Are Cooked Veggies Any Good?

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Grace asks:

What is the importance of eating raw veggies versus cooked veggies?

If I only have the option between cooked veggies and no veggies, would you advise to eat the veggies?

This is a great question, and there’s a lot of really great reasons, but when we’re looking at raw food, and particularly raw fruits and vegetables and nuts and seeds, what happens when you cook them is a lot of the micronutrients, in particular, start to break down. So, that would be things like your vitamins and then the bio-availability of your minerals. So, minerals don’t get destroyed with heat, but the
bio-availability gets destroyed, meaning your body has more difficulty in absorbing them.

Also, all of the living enzymes get destroyed. There’s living enzymes in our foods that help us to digest foods, and they probably do a whole bunch of other things, which we don’t understand, like help our body to absorb different vitamins and minerals and nutrients, help to balance healing processes and balance the micro flora of our gut. There’s lots of good reasons.

Now, all that said, there are certain vegetables which we can’t eat very well raw. A good example would be something like cauliflower or eggplant, and there are ways to prepare these raw, but they tend to give you a pretty upset stomach. There are lots and lots of fruits and vegetables that you can eat raw, and there’s other ones that you might be better off cooking.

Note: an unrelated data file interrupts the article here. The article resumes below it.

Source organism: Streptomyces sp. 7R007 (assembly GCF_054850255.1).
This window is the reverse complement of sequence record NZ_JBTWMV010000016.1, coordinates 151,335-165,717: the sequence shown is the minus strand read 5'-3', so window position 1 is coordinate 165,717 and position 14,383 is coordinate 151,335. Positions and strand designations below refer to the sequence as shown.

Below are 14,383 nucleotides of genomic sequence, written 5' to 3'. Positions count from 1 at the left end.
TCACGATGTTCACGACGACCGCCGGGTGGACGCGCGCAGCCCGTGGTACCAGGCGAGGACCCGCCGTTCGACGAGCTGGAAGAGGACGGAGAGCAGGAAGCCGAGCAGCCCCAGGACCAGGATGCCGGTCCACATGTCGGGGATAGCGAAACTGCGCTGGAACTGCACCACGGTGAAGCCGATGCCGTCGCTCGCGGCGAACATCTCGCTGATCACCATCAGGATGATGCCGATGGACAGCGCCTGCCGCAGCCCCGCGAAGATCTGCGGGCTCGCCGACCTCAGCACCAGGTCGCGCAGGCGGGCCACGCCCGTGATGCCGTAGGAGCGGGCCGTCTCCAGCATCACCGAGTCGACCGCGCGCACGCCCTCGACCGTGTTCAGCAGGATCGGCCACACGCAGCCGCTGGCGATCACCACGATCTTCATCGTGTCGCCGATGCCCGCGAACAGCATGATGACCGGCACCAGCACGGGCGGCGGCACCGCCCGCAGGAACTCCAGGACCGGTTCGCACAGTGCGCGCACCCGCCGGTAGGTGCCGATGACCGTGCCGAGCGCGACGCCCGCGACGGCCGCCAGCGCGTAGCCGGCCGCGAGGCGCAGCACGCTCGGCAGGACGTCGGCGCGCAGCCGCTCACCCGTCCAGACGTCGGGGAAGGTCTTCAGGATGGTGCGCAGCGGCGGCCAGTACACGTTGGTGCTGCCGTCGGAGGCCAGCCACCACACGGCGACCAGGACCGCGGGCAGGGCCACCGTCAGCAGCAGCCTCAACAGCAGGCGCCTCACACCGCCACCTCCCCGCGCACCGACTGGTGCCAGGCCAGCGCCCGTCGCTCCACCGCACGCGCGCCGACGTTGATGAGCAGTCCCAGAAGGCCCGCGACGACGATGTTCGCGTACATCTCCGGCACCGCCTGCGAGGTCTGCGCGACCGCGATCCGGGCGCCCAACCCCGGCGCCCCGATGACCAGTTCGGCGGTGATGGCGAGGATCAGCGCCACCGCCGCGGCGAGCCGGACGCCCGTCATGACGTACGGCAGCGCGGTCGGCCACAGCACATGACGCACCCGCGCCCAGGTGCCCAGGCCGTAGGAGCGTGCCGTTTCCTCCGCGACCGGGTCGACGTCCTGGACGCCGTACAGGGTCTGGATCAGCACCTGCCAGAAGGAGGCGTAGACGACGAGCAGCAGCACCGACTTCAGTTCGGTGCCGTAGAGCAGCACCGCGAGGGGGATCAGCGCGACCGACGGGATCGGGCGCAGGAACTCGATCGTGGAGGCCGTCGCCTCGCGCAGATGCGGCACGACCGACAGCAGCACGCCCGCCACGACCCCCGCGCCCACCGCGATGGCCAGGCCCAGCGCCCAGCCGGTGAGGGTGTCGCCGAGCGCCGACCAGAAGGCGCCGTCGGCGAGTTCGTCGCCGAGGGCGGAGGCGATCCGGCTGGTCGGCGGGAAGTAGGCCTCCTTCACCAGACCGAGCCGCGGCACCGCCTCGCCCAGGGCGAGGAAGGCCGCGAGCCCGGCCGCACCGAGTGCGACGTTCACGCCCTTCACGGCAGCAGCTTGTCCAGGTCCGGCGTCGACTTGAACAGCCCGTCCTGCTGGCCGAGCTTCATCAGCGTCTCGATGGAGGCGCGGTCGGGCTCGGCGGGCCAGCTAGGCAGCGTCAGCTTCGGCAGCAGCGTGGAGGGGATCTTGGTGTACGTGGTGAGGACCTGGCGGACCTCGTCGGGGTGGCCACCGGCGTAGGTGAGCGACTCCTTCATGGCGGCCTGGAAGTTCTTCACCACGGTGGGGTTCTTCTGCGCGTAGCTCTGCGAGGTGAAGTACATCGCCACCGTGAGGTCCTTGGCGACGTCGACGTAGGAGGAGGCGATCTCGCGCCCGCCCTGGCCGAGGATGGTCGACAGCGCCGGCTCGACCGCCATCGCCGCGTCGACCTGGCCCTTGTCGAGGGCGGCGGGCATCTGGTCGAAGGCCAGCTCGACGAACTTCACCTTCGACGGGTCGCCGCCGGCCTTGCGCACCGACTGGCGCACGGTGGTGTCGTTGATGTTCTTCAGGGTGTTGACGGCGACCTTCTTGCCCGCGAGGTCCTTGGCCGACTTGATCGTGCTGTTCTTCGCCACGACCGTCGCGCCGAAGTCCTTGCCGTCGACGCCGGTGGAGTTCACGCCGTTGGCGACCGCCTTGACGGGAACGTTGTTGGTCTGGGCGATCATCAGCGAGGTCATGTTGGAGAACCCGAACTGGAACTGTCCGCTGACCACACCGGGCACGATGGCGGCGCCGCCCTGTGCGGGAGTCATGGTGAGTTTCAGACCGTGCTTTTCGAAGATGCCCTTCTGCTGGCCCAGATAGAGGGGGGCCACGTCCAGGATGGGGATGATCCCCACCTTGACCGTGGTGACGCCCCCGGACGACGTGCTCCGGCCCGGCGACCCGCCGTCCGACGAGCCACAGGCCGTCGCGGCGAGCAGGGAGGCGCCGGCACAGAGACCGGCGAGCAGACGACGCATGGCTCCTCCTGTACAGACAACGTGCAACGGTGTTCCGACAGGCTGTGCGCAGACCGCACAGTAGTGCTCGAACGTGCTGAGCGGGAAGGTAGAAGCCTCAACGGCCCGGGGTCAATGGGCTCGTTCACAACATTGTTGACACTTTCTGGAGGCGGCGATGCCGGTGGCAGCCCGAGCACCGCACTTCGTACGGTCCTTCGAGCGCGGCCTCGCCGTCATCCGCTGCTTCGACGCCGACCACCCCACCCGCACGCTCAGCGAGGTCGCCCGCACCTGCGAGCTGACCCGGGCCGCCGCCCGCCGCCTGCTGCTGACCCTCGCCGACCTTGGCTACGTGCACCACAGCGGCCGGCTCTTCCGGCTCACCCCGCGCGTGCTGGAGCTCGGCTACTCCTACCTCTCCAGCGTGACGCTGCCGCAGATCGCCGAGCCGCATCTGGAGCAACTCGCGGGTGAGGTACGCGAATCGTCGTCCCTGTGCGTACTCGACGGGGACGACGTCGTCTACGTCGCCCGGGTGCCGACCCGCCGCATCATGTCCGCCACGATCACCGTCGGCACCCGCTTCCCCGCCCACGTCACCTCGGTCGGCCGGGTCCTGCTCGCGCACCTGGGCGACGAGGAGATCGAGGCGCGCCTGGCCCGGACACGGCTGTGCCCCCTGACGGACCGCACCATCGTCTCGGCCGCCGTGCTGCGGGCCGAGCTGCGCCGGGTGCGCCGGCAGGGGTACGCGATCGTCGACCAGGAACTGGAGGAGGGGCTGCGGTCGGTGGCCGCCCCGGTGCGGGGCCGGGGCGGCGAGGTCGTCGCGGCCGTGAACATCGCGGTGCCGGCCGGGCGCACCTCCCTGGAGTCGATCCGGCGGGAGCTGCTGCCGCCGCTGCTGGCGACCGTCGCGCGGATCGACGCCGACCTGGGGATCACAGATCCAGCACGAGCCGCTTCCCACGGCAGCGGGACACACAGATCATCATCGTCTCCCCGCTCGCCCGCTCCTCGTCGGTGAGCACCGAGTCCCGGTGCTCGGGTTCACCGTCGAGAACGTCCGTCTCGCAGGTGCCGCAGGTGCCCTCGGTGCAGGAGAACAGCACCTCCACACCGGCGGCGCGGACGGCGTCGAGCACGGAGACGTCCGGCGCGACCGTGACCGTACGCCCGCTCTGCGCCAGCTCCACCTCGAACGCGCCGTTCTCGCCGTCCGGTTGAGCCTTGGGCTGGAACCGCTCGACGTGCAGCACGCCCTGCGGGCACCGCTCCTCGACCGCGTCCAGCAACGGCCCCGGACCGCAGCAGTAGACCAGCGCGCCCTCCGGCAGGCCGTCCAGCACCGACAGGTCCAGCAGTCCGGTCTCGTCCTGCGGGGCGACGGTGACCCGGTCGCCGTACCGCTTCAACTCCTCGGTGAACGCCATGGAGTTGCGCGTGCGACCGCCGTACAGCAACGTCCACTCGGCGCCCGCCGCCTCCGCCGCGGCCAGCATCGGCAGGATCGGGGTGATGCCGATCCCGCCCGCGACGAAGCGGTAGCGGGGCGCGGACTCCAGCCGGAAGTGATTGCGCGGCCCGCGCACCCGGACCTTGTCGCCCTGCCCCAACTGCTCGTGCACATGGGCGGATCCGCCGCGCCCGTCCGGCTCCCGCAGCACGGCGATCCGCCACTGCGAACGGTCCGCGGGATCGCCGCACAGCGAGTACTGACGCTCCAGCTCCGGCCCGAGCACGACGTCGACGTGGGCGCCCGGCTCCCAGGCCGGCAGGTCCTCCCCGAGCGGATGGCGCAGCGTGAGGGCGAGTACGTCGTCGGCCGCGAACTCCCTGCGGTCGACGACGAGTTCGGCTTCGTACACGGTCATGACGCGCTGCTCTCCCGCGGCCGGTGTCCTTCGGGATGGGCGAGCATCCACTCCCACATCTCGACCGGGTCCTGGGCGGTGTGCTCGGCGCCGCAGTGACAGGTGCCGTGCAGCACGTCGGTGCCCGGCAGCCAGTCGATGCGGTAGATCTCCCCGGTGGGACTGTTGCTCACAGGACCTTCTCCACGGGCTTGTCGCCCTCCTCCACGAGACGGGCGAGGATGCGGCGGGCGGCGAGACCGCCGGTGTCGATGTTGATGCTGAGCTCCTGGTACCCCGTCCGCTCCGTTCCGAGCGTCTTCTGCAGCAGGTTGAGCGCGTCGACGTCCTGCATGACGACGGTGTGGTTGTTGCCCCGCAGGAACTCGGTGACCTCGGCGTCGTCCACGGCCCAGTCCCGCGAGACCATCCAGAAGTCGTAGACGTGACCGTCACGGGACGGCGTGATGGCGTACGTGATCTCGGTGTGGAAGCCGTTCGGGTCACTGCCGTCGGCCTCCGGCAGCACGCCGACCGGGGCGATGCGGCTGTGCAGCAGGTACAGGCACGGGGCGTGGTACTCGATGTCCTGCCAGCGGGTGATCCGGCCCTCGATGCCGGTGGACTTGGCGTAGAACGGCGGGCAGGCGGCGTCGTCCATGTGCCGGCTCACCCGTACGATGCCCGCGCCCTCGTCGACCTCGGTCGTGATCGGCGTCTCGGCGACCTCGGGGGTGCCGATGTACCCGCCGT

In all cases, fresh vegetables are the most important, but cooked and raw are both great options. If all you can eat is cooked stuff, eat cooked stuff. The best way to cook vegetables, to preserve nutrients, is to lightly steam them. The next best thing would be to lightly sauté them. Anything that’s frozen or anything that’s deep fried or baked is going to start to lose more nutrients, but again, anything you can do with fresh vegetables, fresh fruits, is a really good idea.

So, should you eat cooked vegetables? For sure. Cooked vegetables are great. Should you eat raw vegetables? Absolutely.

Also, what are the benefits of stretching in the morning or just before sleeping versus stretching in the day?

The big benefit to stretching first thing in the morning or just before bed, which is what I always recommend, is simply the fact that you get it done. Everybody I meet who says they’re going to do their stretches on their lunch break or after dinner or whatever it is, it happens for a couple days and then it never happens again. It’s just really easy to find some excuse in the middle of the day. But, first thing in the morning or just before bed, it’s very easy to make that part of your routine, just like brushing your teeth, just like taking a shower, whatever it is, you can work that into your routine, and for that reason alone, I think it’s the best time.